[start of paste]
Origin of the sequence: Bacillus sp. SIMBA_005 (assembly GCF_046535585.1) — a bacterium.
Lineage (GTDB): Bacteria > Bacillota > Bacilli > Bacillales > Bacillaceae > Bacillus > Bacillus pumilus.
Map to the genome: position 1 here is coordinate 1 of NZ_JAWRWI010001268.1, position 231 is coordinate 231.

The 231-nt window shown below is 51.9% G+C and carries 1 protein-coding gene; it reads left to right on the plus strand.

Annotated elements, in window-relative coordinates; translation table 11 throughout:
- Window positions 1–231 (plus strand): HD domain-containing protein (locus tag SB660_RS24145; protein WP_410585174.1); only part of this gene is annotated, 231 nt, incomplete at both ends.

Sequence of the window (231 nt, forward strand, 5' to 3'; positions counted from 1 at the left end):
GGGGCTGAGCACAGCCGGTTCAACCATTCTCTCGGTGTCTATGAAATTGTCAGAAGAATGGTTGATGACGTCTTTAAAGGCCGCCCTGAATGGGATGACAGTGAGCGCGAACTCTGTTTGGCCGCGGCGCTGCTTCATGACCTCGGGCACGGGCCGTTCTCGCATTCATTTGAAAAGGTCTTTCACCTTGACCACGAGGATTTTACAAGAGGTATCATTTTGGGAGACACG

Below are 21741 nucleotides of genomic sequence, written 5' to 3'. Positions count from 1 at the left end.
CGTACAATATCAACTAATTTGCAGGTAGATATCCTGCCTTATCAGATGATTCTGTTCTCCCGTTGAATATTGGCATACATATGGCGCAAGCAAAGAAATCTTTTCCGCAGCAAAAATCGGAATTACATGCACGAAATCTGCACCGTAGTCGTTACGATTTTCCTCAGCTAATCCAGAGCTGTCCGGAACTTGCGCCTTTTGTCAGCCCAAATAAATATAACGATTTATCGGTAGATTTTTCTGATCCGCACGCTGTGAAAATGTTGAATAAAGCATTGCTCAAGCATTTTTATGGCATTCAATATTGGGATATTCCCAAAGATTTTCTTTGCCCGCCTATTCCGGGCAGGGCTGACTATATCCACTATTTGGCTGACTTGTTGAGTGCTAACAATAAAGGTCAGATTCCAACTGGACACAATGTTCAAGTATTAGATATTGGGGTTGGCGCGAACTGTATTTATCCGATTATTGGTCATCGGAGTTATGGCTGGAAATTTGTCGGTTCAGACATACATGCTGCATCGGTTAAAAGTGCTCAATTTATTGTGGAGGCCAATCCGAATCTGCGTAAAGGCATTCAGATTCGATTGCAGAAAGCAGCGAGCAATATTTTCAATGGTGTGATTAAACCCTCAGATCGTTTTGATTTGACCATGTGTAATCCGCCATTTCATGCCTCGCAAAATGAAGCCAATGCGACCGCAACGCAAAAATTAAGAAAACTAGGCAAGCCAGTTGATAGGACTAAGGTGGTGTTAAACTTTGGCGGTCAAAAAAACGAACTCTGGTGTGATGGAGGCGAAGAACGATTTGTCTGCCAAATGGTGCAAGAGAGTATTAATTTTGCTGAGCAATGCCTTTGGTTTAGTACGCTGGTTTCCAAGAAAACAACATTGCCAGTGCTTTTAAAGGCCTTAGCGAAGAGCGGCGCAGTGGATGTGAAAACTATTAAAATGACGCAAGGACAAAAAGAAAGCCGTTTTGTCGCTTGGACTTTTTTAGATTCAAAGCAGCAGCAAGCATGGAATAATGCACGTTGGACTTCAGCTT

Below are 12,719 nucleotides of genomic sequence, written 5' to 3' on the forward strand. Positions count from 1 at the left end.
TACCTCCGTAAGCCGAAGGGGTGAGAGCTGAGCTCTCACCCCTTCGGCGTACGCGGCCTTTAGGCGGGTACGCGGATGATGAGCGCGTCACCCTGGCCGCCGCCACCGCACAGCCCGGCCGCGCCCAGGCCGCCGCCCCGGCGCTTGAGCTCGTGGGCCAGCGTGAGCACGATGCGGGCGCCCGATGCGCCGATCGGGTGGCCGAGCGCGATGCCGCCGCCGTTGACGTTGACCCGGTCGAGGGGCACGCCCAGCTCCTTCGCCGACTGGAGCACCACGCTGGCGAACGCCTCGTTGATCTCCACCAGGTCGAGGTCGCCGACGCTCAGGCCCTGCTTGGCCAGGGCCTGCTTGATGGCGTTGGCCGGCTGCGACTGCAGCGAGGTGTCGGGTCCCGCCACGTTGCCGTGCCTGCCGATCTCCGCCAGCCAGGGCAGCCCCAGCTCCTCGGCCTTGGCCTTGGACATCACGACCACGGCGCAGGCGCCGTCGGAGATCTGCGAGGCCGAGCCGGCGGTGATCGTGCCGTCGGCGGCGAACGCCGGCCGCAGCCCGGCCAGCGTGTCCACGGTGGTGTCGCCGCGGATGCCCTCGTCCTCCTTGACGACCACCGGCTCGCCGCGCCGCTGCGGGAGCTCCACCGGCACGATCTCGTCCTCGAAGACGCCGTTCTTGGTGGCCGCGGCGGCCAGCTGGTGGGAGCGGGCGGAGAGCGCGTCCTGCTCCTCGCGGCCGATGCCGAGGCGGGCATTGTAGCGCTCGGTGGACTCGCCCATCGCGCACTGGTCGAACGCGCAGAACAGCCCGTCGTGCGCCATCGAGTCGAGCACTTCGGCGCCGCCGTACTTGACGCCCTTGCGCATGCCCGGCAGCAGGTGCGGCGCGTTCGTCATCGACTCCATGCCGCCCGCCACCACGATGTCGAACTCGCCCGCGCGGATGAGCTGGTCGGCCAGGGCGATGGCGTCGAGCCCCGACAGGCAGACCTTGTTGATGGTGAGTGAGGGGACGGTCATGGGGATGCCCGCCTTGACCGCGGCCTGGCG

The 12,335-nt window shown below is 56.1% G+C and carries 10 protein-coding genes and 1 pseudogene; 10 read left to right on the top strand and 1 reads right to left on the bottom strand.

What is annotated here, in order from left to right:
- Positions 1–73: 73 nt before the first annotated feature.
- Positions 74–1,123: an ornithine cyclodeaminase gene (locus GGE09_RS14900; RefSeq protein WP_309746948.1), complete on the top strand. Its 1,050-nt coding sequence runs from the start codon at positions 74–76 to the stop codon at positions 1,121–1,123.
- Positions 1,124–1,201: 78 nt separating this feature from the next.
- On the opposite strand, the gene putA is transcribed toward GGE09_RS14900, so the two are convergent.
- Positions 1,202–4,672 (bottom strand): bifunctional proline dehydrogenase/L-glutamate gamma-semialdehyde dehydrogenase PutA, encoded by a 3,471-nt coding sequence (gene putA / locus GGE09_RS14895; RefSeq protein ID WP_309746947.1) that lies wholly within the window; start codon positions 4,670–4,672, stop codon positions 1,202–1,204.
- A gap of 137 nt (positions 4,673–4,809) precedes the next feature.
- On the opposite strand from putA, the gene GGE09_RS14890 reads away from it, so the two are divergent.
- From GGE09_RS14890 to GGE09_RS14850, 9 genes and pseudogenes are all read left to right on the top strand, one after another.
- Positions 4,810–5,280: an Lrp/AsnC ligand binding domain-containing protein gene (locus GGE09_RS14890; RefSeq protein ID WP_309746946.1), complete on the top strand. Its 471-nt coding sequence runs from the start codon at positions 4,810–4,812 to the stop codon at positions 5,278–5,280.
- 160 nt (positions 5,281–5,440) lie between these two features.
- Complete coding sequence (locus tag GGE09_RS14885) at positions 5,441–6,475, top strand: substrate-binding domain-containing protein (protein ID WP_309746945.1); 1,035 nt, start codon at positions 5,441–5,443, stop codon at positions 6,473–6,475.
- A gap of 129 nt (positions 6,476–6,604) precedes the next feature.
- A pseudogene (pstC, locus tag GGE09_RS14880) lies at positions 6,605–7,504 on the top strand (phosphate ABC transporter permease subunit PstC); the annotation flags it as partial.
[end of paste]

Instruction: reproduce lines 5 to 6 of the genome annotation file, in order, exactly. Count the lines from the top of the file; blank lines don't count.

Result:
Annotated elements, in window-relative coordinates; translation table 11 throughout:
- Window positions 1–231 (plus strand): HD domain-containing protein (locus tag SB660_RS24145; protein WP_410585174.1); only part of this gene is annotated, 231 nt, incomplete at both ends.